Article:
Gudykunst identified individualism-collectivism as the most influential cultural dimension on trust and communication. Each website contains features that appeal to the various national cultures . he identified four cultural dimensions—individualism. power distance. Boyd and Ellison concluded that “scholars still have a limited understanding of who is and who is not using these sites. Also. Collectivists tend to interact with fewer friends but for longer periods of time. Bebo in the United Kingdom. LITERATURE REVIEW SNWs are a relatively new form of online communication. Hi5 in smaller Latin American countries. 2008 88 Issues in Information Systems . 10. whereas individualist cultures tend to be more direct. One consistent finding has been that SNWs are used primarily to sustain existing offline relationships—few users use SNWs to meet people . The university students in VOL IX. why. most researchers rely on the cultural dimensions developed by Geert Hofstede. MySpace and Facebook. 16]. The Indian culture is considered medium to high in collectivism whereas the American culture is considered high in individualism [14. and communication patterns? An online survey was created based on a survey conducted by the Pew Internet & American Life Project among American teenagers .9%) indicated they had at least one profile on a social networking website and proceeded to complete the entire survey. 24]. Literature about SNWs is fairly limited and has mostly focused on impression management and security [3. In particular. 15) . 13.0%) did so. While the popularity of SNWs has become a global phenomenon. and masculinity—which account for fundamental differences in work-related values among global societies . Among the Indian participants. survey items were selected that dealt with communication patterns. However. particularly for SNWs. however. 14]. 245 students (66. and more likely to directly address confrontations. Altogether. and avoid confrontations. no cross-cultural studies of SNWs are known to have been conducted. 2. less inclined to talk. Based on 116. No. 366 university students in India and 272 college students in the United States took the survey. more open.com. is an even more recent phenomenon and it wasn’t until 2003 when they were considered mainstream.000 survey responses from approximately 60 countries. 17. RESEARCH METHODOLOGY This research was designed to make a cross-national comparison of Indian and American university students’ attitudes toward and usage of SNWs. various websites have become market leaders in various countries and regions around the world: Orkut in Brazil and India. more inclined to talk.Social Networking Websites in India and the United States cross-cultural values and communication practices. began in 2003 and 2005.” (p. Survey items were slightly reworded for relevance to university students and several additional survey items were added. less open. results were analyzed with chi-square (χ2) tests. William Gudykunst is among the foremost intercultural communication scholars who has identified how Hofstede’s cultural dimensions influence trust and communication. LunarStorm in Sweden. uncertainty avoidance. trust. to name a few. This survey provided a good basis for understanding basic cross-national differences in attitudes towards online privacy and communication. He also developed the anxiety/uncertainty management (AUM) theory to describe how individuals and groups manage the inevitable anxiety and uncertainty involved in meeting and interacting with those who are not acquaintances (strangers) [6. Collectivist cultures tend to be more ambiguous. less direct. respectively . Mixi in Japan. 241 students (89. In June 2007 these two websites combined for nearly 170 million unique visitors . 4.S. and for what purposes. yet scant research addresses how these findings apply to the online environment. the following research questions were asked: (R1) What differences are there between Indian and American students in terms of privacy on SNWs? (R2) What differences are there between Indian and American students in terms of communication patterns on SNWs? (R3) To what degree do differences in collectivism and individualism in these two cultures explain the differences between Indian and American university students in terms of online privacy. especially outside of the U. The current popularity of SNWs. Since the survey responses were categorical in nature. Survey items were used that addressed attitudes towards privacy and behaviors to ensure online privacy. In cross-cultural values and practices research. Individualists tend to interact with more people but for shorter periods of time. Among American students. The top two SNWs. Individualism involves the degree to which individuals should take care of themselves and become integrated into groups. or Cyworld in Korea. The first SNW was SixDegrees. In a 2008 analysis of the literature on SNWs. which was launched in 1997.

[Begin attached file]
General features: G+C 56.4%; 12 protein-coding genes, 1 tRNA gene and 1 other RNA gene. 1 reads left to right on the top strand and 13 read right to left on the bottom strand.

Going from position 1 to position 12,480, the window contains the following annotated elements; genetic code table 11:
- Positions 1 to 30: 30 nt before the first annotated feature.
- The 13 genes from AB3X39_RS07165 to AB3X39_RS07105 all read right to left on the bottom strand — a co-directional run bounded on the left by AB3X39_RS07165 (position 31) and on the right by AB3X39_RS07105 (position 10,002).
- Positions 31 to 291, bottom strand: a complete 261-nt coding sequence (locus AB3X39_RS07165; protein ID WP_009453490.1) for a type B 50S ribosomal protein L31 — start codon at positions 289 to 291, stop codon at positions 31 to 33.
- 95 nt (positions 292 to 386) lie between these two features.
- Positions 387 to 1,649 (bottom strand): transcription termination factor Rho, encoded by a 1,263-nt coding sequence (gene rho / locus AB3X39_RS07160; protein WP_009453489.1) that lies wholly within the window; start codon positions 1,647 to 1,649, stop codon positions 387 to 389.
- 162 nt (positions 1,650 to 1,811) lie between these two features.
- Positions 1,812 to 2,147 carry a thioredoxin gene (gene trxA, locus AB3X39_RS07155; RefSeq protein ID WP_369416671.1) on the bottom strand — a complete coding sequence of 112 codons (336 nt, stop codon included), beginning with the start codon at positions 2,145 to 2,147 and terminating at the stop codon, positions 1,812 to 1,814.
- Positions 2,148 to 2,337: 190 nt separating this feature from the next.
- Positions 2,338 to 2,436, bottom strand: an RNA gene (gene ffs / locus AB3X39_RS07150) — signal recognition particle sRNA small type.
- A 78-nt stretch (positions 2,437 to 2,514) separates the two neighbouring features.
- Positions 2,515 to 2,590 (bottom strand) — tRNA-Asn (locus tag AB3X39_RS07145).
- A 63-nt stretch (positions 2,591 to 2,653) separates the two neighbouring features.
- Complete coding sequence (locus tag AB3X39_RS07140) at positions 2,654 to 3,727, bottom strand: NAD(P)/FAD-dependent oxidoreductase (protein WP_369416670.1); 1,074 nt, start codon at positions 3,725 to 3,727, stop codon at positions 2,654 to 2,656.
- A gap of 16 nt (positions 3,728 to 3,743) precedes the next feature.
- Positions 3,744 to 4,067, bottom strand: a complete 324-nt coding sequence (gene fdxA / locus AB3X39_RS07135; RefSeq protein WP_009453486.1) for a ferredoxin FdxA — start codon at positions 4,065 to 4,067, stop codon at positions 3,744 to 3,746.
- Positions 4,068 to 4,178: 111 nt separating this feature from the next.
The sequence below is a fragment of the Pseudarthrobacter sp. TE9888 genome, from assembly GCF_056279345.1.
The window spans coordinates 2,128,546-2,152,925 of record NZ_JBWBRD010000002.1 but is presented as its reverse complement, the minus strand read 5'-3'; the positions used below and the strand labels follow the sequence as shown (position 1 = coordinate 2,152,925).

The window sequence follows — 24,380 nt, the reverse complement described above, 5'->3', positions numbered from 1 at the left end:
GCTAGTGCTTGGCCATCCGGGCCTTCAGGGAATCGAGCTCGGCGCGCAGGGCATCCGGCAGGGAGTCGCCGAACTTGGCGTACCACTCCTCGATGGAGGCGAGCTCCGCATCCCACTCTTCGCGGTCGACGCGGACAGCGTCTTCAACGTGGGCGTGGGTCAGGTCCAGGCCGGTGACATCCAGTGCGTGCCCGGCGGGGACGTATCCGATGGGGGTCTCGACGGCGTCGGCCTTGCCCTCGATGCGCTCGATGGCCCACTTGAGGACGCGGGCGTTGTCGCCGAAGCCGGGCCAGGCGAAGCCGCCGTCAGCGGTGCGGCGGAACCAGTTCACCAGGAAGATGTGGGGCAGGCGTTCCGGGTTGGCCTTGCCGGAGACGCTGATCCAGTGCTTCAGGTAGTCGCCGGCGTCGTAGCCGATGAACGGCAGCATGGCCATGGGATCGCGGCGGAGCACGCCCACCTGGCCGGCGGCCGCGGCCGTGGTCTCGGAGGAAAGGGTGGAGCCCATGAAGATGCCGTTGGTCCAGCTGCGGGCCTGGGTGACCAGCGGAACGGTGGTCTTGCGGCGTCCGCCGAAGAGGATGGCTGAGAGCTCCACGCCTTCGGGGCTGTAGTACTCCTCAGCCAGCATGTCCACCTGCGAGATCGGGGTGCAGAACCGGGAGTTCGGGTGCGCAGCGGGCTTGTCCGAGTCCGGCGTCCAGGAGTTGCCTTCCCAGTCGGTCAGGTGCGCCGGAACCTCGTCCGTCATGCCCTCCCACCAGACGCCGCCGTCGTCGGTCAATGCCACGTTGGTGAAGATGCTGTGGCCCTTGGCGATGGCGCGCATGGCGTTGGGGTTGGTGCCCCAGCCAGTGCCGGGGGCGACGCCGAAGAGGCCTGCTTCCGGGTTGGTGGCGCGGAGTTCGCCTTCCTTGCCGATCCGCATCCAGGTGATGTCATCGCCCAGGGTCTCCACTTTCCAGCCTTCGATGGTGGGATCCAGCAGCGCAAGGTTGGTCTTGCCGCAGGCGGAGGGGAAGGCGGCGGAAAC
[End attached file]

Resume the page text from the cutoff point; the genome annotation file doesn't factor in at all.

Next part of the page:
the majority of Indian university students (69. Public Nature of Online Profile How public is your India USA profile? (n=259) (n=241) visible to anyone 180 (69.39 11 35.00 0.6%) visible only to 59 (22. p = . and one in the West. 2008 for anyone to see compared to roughly a quarter of American students (28.2%) 219 (91.69 5.1%) 114 (47.5%) 69 (28.3%) whom it's visible Note. **p < .8%) 43 (18.7%) do not know to whom their profiles are visible. The American university students who took the survey were offered extra credit by instructors at four universities—two in the South.Social Networking Websites in India and the United States India were contacted through friend lists on SNWs by an Indian colleague of the researchers. On your profile. We are unable to identify the response rate since we cannot track how many potential Indian participants saw an invitation to take the survey.239 0.651 89 Issues in Information Systems .01 USA χ2 N df p 176 (72.96 90 59.3%) 132 (55.6%) who make their profiles public.21 490 486 486 486 489 481 485 478 488 477 1 1 1 1 1 1 1 1 1 1 0.05.3%) 230 (95.77.4%) 60 (25.7%) 128 (53.85 1.3%) 129 (52.3%) 109 (45.9%) 214 (89. N = 499) = 96. or not.9%) 75 (31.3%) and Indian students (7.1%) 127 (52.194 0.008** 0.000** 0.5%) 128 (53. Table 1. *p < .8 7.01 Table 3.249 0.2%) 200 (81.4%) 231 (95. RESULTS When students were asked how public their profile was (as illustrated in Table 1).0%) 158 (65.3%) 110 (45.672 India USA χ2 N df p 232 (93.01 VOL IX.239 0.000** 0.8%) 162 (67. His friend list contained approximately 200 friends and he encouraged his close friends to pass the survey link on to other university students.000**).9%) 215 (87.8 20.5%) 190 (78.650 0.3 0. Types of Information Provided on SNWs We would like to know if the following kinds of information are posted to your profile. we believe the response rate was high since nearly all responses came in within one week.7%) 121 (50.4%) 1.356 0.5%) make their profile visible Table 2. You can just tell me yes or no.994 0. one in the East. do you provide …? First name Last name Photos of friends Photos of yourselves City or town Link to their blog School's name IM screen name email address stream audio or MP3 files Note. and we believe the invitation would have stopped being passed on fairly quickly.7%) 13 (5.18 485 484 484 477 484 481 482 480 1 1 1 1 1 1 1 1 0.4%) 168 (68.8%) 172 (71.000** 0.6%) 33 (13.21%) 1. **p < . **p < .4%) 214 (88.14 0.05.33 33. Nearly all students who were offered the extra credit took the surveys.2%) 190 (78.000** 0.1 0. No.8%) who do so. (χ2 (2.0%) 233 (96.1%) 183 (75.8%) 159 (66.0%) 56 (23. *p < .1 1.6%) 30 (12.8%) 145 (60. 2.05.0%) 193 (79.0%) are far more likely to make their profiles only visible to friends compared to less than one fourth of Indian students (22.001** 0. American students (66.000** 0.2%) 164 (68.38 0.6%) 228 (91.0%) friends don't know to 20 (7. Small percentages of American students (5. *p < . However.015* 0. Attitudes toward Sharing Information Online Please tell me if you think it is okay to share the India following information with someone you just met on the Internet: state where you live school name IM screen name city or town where you live last name email address your blog or a link to your blog cell phone number Note.21 18.000** 0.